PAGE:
The Southbank Centre is London’s largest entertainment venue, comprising chiefly of the Hayward Gallery, Royal Festival Hall, Royal National Theatre and National Film Theatre.
The Hayward Gallery is the worst of the Southbank Centre’s concrete catastrophes (one architect accused it of having a
quite frightening ugliness), but don’t let the depressing shell keep you from the inside – where you’ll find major exhibitions by the world’s leading artists.
The Royal Festival Hall is the Southbank Centre’s main concert venue. Classical music recitals are always on the agenda, with regular performances by the Philharmonic and London Philharmonic. You can also find jazz, ballet and world music pieces.
The National Theatre was opened in 1976, and combines three different auditoria: the Cottesloe, the Lyttelton and Olivier.
BFI Southbank shows a broad range of British, international and foreign language films, and is the focus of the annual London Film Festival.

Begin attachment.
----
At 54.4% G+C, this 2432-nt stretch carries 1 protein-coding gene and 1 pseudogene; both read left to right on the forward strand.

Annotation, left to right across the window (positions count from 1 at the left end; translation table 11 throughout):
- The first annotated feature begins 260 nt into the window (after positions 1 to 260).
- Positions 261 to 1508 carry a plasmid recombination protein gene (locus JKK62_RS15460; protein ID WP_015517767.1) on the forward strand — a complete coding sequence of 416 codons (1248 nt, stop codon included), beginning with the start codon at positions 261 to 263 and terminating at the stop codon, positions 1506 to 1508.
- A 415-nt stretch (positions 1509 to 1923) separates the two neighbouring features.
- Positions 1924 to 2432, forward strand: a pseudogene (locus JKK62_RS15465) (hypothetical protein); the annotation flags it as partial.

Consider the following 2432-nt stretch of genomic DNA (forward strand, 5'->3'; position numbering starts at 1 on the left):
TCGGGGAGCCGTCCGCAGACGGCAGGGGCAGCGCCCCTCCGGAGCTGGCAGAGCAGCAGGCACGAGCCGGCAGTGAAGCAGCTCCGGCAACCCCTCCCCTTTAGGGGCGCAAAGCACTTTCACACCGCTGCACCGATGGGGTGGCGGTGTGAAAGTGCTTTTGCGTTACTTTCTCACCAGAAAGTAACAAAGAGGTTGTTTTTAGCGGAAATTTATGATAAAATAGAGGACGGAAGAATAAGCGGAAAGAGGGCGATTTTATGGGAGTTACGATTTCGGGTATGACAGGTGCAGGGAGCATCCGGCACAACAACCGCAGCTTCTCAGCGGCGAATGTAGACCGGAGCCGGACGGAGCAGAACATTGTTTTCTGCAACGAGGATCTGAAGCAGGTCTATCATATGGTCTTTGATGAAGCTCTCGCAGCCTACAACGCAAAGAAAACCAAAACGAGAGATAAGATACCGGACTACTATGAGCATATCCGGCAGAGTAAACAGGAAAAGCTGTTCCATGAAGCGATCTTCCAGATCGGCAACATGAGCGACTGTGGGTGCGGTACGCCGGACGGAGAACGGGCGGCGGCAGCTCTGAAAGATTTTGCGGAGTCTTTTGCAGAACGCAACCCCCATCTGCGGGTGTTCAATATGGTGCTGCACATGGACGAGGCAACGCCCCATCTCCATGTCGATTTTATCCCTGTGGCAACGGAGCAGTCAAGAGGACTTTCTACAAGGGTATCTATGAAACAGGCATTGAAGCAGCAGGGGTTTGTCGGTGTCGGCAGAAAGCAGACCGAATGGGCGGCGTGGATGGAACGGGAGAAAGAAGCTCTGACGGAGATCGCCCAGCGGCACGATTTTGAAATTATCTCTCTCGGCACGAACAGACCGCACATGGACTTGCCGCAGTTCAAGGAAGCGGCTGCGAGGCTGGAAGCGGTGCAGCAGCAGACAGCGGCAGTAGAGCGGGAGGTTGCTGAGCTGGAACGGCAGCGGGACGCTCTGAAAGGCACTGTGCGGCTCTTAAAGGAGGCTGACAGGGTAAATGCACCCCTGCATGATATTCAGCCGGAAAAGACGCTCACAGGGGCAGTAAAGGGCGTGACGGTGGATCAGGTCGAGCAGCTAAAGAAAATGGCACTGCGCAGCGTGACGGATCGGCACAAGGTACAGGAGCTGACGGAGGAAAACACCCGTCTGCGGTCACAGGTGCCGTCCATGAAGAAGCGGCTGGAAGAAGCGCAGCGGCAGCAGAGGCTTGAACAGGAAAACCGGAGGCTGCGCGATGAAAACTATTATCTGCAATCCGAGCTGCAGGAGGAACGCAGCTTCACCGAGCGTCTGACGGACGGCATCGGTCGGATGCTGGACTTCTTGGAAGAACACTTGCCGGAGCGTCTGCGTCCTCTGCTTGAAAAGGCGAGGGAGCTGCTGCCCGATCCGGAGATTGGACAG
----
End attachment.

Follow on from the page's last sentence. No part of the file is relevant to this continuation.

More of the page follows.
If you don’t like all the art-house movies, then you can always catch one of their frequent film premières – where, if you’re really lucky, you’ll also catch the director or movie-star introducing the piece with a short talk. Previous stars have included Clint Eastwood and Cate Blanchett.
The Queen Elizabeth Hall and Purcell Room feature small-scale productions by orchestras, bands and dance companies.
If you like skateboarding, then head for the car-park underneath – it’s full of kids falling off their bits of wood.